AFL-CIO to take hands-off attitude

Six years after actively campaigning for combining the performers’ unions, AFL-CIO prexy John Sweeney indicated Wednesday during an appearance in Hollywood that the federation’s taking a hands-off attitude on any move toward merger between SAG and AFTRA – at least until both unions fully support such a combination.

“We are not going to force them to do anything that they don’t want to do,” he said in an interview with Daily Variety. “These are two autonomous unions, and I have good relationships with both.”

Sweeney, who’s retiring next month after 14 years at the head of the AFL-CIO, was in Hollywood to speak at a rally outside the Vermont Hand Wash in support of efforts to unionize car wash employees.

The AFL-CIO gave substantial support to the 2003 efforts to merge the Screen Actors Guild and the American Federation of Television & Radio Artists, with Sweeney asserting that the combo would give actors, broadcasters and recording artists a stronger voice as entertainment congloms continued to consolidate operations. SAG members narrowly voted down the proposal, which required 60% approval, over concerns that SAG would lose its unique character and that merging the pension and health plans could be problematic.

During Sweeney’s tenure at the AFL-CIO, he’s advocated similar mergers among other unions in order to give the merged entities more clout and achieve improved operating efficiency.

AFTRA president Roberta Reardon has supported the idea of a merger but with the caveat that SAG would have to endorse an unconditional combination, rather than have SAG rep merely all actors – which would disinclude AFTRA’s news talent, among others – a notion that’s gained traction among the Membership First faction at SAG. She’s also said a move toward a merger would not happen before SAG’s mandated round of TV-film contract talks with the congloms in October 2010.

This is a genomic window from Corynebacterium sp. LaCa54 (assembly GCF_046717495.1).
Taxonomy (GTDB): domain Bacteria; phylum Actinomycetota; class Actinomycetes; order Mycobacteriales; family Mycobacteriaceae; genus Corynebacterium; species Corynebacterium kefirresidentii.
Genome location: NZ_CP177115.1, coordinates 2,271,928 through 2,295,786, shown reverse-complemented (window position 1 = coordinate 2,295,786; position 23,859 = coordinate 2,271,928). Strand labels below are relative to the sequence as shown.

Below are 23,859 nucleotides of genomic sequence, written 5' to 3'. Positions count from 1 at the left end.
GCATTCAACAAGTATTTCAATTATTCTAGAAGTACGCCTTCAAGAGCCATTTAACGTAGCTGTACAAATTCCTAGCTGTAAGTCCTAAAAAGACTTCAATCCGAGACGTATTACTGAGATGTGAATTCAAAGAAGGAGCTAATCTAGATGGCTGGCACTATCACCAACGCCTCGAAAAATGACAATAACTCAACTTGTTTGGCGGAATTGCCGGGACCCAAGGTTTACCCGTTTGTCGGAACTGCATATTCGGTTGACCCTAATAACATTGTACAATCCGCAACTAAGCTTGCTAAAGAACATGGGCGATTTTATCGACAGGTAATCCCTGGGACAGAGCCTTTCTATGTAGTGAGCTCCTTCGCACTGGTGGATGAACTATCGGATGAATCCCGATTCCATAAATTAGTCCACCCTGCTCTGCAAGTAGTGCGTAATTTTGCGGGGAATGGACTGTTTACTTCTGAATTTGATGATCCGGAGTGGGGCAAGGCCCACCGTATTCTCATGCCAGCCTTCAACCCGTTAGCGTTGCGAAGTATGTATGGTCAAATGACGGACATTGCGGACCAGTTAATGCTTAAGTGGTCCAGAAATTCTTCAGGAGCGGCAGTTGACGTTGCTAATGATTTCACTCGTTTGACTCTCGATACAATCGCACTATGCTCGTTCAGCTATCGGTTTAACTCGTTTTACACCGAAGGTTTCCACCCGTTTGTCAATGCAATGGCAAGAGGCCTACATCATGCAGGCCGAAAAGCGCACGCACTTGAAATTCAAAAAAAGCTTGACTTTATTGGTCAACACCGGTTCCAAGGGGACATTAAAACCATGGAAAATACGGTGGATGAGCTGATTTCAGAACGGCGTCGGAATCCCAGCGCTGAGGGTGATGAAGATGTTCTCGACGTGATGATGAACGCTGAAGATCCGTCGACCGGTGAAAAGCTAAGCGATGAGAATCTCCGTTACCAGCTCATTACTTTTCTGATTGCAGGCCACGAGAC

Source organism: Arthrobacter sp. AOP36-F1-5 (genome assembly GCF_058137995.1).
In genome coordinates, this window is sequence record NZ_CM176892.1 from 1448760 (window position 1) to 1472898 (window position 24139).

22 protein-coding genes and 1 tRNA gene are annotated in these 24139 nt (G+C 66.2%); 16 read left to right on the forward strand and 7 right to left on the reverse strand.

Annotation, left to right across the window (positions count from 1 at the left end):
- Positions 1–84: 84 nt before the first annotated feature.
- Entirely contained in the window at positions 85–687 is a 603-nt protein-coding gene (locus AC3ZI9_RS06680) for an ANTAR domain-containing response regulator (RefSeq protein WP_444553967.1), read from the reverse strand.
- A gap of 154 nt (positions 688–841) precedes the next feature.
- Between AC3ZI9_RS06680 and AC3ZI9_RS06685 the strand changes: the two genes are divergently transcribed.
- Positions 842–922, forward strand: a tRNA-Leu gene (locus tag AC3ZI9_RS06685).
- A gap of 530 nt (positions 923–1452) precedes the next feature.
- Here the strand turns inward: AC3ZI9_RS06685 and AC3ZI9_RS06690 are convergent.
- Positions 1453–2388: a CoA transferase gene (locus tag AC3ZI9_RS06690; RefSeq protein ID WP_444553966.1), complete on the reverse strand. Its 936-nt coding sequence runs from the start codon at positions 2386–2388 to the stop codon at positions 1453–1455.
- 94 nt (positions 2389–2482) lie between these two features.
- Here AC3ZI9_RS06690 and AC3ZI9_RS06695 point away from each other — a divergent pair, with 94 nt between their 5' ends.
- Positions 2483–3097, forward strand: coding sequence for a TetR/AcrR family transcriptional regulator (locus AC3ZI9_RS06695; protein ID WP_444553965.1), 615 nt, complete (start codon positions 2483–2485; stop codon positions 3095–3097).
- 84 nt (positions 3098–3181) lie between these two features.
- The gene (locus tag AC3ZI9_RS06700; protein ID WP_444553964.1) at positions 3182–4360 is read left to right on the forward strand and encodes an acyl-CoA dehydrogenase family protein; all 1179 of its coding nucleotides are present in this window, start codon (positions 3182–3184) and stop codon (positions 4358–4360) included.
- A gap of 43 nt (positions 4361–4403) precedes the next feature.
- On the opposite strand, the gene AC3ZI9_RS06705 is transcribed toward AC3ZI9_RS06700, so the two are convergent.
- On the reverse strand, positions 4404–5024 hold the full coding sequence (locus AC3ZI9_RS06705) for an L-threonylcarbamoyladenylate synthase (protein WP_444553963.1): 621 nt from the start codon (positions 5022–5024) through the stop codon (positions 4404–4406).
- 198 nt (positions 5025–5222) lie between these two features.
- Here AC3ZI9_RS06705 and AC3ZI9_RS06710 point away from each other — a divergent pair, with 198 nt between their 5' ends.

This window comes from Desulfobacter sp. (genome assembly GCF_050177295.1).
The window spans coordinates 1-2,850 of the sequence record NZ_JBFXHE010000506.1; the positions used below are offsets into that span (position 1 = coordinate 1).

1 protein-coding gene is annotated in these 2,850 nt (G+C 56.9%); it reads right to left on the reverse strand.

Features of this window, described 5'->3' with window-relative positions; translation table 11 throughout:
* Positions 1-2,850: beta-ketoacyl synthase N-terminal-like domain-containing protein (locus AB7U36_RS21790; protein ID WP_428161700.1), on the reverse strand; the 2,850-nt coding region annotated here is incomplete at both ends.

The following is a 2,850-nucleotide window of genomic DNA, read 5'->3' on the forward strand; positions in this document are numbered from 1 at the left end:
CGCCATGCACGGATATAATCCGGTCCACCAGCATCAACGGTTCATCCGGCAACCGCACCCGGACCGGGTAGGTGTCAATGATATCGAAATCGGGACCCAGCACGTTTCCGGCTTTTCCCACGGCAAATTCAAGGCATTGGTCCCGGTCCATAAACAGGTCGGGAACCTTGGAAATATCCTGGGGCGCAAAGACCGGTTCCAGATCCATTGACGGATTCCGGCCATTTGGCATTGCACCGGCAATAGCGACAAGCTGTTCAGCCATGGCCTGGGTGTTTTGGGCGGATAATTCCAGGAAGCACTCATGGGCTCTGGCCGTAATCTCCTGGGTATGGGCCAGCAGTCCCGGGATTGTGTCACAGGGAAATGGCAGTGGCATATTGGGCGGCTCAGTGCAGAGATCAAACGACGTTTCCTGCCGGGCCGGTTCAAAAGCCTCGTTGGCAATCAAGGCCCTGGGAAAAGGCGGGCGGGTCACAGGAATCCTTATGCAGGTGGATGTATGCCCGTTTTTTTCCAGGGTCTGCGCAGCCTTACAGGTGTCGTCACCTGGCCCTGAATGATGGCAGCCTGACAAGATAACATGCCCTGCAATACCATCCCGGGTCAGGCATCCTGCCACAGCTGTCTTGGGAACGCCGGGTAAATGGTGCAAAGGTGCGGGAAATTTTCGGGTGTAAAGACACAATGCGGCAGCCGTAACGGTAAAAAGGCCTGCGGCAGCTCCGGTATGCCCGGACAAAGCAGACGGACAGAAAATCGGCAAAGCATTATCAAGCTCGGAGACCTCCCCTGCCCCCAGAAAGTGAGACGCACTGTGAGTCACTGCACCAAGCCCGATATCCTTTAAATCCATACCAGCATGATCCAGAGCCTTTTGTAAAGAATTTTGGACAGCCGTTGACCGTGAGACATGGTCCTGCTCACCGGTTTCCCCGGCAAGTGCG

Relations between SAG and AFTRA cratered early last year when AFTRA angrily split off from joint negotiations and reached its own primetime deal. AFTRA members ratified the pact over SAG’s objections, and with SAG stalled in its contract negotiations, AFTRA was able to sign up the lion’s share of this year’s TV pilots that were shot digitally.

The merger issue’s part of the current campaign for control of the SAG national board, which shifted last year away from the more confrontational Membership First faction and toward a coalition of moderates.

Anne-Marie Johnson, who’s running for SAG president as head of the Membership First slate, has said she favors “creating a concrete plan that SAG members can support, blending all actors under one roof, without diminishing/weakening SAG’s P&H plans, negotiating leverage or sovereignty.”

Ken Howard, who’s running for president as head of the Unite for Strength faction, has said he will focus on “building maximum unity with AFTRA and other entertainment guilds to give us real power when we sit down to negotiate contracts.”

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